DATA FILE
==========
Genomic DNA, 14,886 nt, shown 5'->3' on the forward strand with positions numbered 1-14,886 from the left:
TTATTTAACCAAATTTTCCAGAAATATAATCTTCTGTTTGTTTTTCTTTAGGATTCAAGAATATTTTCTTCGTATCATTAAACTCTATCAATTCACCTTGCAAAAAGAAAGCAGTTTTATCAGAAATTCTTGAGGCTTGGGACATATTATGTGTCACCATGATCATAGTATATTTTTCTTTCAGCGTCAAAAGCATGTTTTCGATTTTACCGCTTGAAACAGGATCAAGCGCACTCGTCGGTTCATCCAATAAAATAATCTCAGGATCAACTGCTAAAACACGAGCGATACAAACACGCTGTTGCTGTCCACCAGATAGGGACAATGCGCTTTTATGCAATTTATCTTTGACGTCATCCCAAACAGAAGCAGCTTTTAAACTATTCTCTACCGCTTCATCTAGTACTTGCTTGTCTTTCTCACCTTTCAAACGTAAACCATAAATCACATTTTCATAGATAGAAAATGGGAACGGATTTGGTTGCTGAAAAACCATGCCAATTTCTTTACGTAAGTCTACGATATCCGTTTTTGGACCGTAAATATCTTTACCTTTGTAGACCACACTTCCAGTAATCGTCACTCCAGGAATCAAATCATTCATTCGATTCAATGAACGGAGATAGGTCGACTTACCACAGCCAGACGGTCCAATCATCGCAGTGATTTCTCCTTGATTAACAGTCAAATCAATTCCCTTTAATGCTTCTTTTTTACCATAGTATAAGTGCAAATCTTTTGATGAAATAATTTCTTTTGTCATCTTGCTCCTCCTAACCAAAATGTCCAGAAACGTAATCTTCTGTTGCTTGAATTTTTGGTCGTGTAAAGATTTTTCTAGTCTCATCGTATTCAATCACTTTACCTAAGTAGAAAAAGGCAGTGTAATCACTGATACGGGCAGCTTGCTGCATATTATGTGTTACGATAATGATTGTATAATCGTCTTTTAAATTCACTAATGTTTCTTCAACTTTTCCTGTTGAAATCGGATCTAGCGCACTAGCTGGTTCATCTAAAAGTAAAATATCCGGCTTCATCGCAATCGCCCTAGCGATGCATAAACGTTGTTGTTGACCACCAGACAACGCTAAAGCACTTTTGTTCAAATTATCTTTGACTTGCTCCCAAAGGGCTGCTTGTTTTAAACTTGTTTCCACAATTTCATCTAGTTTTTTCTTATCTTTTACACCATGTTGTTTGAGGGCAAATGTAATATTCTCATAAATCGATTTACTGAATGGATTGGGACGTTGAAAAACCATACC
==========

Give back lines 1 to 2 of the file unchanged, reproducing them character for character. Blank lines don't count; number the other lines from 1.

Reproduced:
Genomic DNA, 14,886 nt, shown 5'->3' on the forward strand with positions numbered 1-14,886 from the left:
TTATTTAACCAAATTTTCCAGAAATATAATCTTCTGTTTGTTTTTCTTTAGGATTCAAGAATATTTTCTTCGTATCATTAAACTCTATCAATTCACCTTGCAAAAAGAAAGCAGTTTTATCAGAAATTCTTGAGGCTTGGGACATATTATGTGTCACCATGATCATAGTATATTTTTCTTTCAGCGTCAAAAGCATGTTTTCGATTTTACCGCTTGAAACAGGATCAAGCGCACTCGTCGGTTCATCCAATAAAATAATCTCAGGATCAACTGCTAAAACACGAGCGATACAAACACGCTGTTGCTGTCCACCAGATAGGGACAATGCGCTTTTATGCAATTTATCTTTGACGTCATCCCAAACAGAAGCAGCTTTTAAACTATTCTCTACCGCTTCATCTAGTACTTGCTTGTCTTTCTCACCTTTCAAACGTAAACCATAAATCACATTTTCATAGATAGAAAATGGGAACGGATTTGGTTGCTGAAAAACCATGCCAATTTCTTTACGTAAGTCTACGATATCCGTTTTTGGACCGTAAATATCTTTACCTTTGTAGACCACACTTCCAGTAATCGTCACTCCAGGAATCAAATCATTCATTCGATTCAATGAACGGAGATAGGTCGACTTACCACAGCCAGACGGTCCAATCATCGCAGTGATTTCTCCTTGATTAACAGTCAAATCAATTCCCTTTAATGCTTCTTTTTTACCATAGTATAAGTGCAAATCTTTTGATGAAATAATTTCTTTTGTCATCTTGCTCCTCCTAACCAAAATGTCCAGAAACGTAATCTTCTGTTGCTTGAATTTTTGGTCGTGTAAAGATTTTTCTAGTCTCATCGTATTCAATCACTTTACCTAAGTAGAAAAAGGCAGTGTAATCACTGATACGGGCAGCTTGCTGCATATTATGTGTTACGATAATGATTGTATAATCGTCTTTTAAATTCACTAATGTTTCTTCAACTTTTCCTGTTGAAATCGGATCTAGCGCACTAGCTGGTTCATCTAAAAGTAAAATATCCGGCTTCATCGCAATCGCCCTAGCGATGCATAAACGTTGTTGTTGACCACCAGACAACGCTAAAGCACTTTTGTTCAAATTATCTTTGACTTGCTCCCAAAGGGCTGCTTGTTTTAAACTTGTTTCCACAATTTCATCTAGTTTTTTCTTATCTTTTACACCATGTTGTTTGAGGGCAAATGTAATATTCTCATAAATCGATTTACTGAATGGATTGGGACGTTGAAAAACCATACC